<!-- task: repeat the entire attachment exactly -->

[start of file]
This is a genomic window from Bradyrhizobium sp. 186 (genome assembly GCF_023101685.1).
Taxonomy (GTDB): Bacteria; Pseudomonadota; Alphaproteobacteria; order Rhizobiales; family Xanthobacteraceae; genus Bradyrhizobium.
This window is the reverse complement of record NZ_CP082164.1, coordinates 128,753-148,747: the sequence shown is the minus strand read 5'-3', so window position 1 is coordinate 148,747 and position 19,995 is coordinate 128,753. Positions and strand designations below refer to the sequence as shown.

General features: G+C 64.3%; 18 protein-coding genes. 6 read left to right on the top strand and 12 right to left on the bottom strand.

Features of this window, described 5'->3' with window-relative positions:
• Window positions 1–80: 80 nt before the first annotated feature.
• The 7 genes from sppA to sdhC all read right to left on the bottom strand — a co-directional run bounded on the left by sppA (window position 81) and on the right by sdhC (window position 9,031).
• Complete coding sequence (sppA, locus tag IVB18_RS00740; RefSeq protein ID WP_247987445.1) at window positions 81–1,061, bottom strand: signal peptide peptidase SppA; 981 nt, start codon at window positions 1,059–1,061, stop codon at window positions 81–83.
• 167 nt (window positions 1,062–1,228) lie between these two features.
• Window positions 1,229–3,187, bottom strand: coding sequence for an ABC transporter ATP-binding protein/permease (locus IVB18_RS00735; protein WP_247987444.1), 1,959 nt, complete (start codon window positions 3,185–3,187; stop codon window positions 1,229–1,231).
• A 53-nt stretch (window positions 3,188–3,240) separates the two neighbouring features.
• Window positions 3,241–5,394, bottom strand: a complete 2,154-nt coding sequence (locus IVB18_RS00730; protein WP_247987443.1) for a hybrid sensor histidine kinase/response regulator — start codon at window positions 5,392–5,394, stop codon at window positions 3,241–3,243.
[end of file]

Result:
This is a genomic window from Bradyrhizobium sp. 186 (genome assembly GCF_023101685.1).
Taxonomy (GTDB): Bacteria; Pseudomonadota; Alphaproteobacteria; order Rhizobiales; family Xanthobacteraceae; genus Bradyrhizobium.
This window is the reverse complement of record NZ_CP082164.1, coordinates 128,753-148,747: the sequence shown is the minus strand read 5'-3', so window position 1 is coordinate 148,747 and position 19,995 is coordinate 128,753. Positions and strand designations below refer to the sequence as shown.

General features: G+C 64.3%; 18 protein-coding genes. 6 read left to right on the top strand and 12 right to left on the bottom strand.

Features of this window, described 5'->3' with window-relative positions:
• Window positions 1–80: 80 nt before the first annotated feature.
• The 7 genes from sppA to sdhC all read right to left on the bottom strand — a co-directional run bounded on the left by sppA (window position 81) and on the right by sdhC (window position 9,031).
• Complete coding sequence (sppA, locus tag IVB18_RS00740; RefSeq protein ID WP_247987445.1) at window positions 81–1,061, bottom strand: signal peptide peptidase SppA; 981 nt, start codon at window positions 1,059–1,061, stop codon at window positions 81–83.
• 167 nt (window positions 1,062–1,228) lie between these two features.
• Window positions 1,229–3,187, bottom strand: coding sequence for an ABC transporter ATP-binding protein/permease (locus IVB18_RS00735; protein WP_247987444.1), 1,959 nt, complete (start codon window positions 3,185–3,187; stop codon window positions 1,229–1,231).
• A 53-nt stretch (window positions 3,188–3,240) separates the two neighbouring features.
• Window positions 3,241–5,394, bottom strand: a complete 2,154-nt coding sequence (locus IVB18_RS00730; protein WP_247987443.1) for a hybrid sensor histidine kinase/response regulator — start codon at window positions 5,392–5,394, stop codon at window positions 3,241–3,243.